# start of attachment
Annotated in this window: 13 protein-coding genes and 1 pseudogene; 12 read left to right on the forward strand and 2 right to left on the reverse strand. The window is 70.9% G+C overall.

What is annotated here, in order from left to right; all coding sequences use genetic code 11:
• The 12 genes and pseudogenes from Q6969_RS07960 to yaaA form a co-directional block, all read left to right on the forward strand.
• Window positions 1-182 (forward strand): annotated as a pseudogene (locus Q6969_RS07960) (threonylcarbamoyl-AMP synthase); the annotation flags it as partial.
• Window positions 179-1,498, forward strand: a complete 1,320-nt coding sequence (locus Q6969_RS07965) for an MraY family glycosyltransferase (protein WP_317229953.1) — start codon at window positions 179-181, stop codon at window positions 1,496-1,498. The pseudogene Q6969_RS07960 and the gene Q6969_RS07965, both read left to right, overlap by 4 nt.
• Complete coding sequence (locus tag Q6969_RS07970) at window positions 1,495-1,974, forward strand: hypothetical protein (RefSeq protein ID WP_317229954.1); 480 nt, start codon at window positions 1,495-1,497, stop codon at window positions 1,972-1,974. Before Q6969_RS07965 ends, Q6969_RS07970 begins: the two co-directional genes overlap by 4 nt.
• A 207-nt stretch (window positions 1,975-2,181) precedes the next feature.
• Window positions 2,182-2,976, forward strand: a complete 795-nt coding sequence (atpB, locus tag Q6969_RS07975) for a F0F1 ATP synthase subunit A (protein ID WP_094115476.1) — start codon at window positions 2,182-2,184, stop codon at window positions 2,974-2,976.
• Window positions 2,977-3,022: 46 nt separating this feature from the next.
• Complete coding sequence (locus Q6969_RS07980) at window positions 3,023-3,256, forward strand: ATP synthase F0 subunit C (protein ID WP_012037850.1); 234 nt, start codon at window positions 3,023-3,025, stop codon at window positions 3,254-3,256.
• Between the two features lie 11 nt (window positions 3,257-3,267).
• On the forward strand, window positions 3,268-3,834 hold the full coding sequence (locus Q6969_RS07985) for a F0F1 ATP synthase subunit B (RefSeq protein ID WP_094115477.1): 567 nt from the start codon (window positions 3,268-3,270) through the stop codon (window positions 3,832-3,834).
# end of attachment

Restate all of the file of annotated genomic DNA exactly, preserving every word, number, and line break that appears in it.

Annotated in this window: 13 protein-coding genes and 1 pseudogene; 12 read left to right on the forward strand and 2 right to left on the reverse strand. The window is 70.9% G+C overall.

What is annotated here, in order from left to right; all coding sequences use genetic code 11:
• The 12 genes and pseudogenes from Q6969_RS07960 to yaaA form a co-directional block, all read left to right on the forward strand.
• Window positions 1-182 (forward strand): annotated as a pseudogene (locus Q6969_RS07960) (threonylcarbamoyl-AMP synthase); the annotation flags it as partial.
• Window positions 179-1,498, forward strand: a complete 1,320-nt coding sequence (locus Q6969_RS07965) for an MraY family glycosyltransferase (protein WP_317229953.1) — start codon at window positions 179-181, stop codon at window positions 1,496-1,498. The pseudogene Q6969_RS07960 and the gene Q6969_RS07965, both read left to right, overlap by 4 nt.
• Complete coding sequence (locus tag Q6969_RS07970) at window positions 1,495-1,974, forward strand: hypothetical protein (RefSeq protein ID WP_317229954.1); 480 nt, start codon at window positions 1,495-1,497, stop codon at window positions 1,972-1,974. Before Q6969_RS07965 ends, Q6969_RS07970 begins: the two co-directional genes overlap by 4 nt.
• A 207-nt stretch (window positions 1,975-2,181) precedes the next feature.
• Window positions 2,182-2,976, forward strand: a complete 795-nt coding sequence (atpB, locus tag Q6969_RS07975) for a F0F1 ATP synthase subunit A (protein ID WP_094115476.1) — start codon at window positions 2,182-2,184, stop codon at window positions 2,974-2,976.
• Window positions 2,977-3,022: 46 nt separating this feature from the next.
• Complete coding sequence (locus Q6969_RS07980) at window positions 3,023-3,256, forward strand: ATP synthase F0 subunit C (protein ID WP_012037850.1); 234 nt, start codon at window positions 3,023-3,025, stop codon at window positions 3,254-3,256.
• Between the two features lie 11 nt (window positions 3,257-3,267).
• On the forward strand, window positions 3,268-3,834 hold the full coding sequence (locus Q6969_RS07985) for a F0F1 ATP synthase subunit B (RefSeq protein ID WP_094115477.1): 567 nt from the start codon (window positions 3,268-3,270) through the stop codon (window positions 3,832-3,834).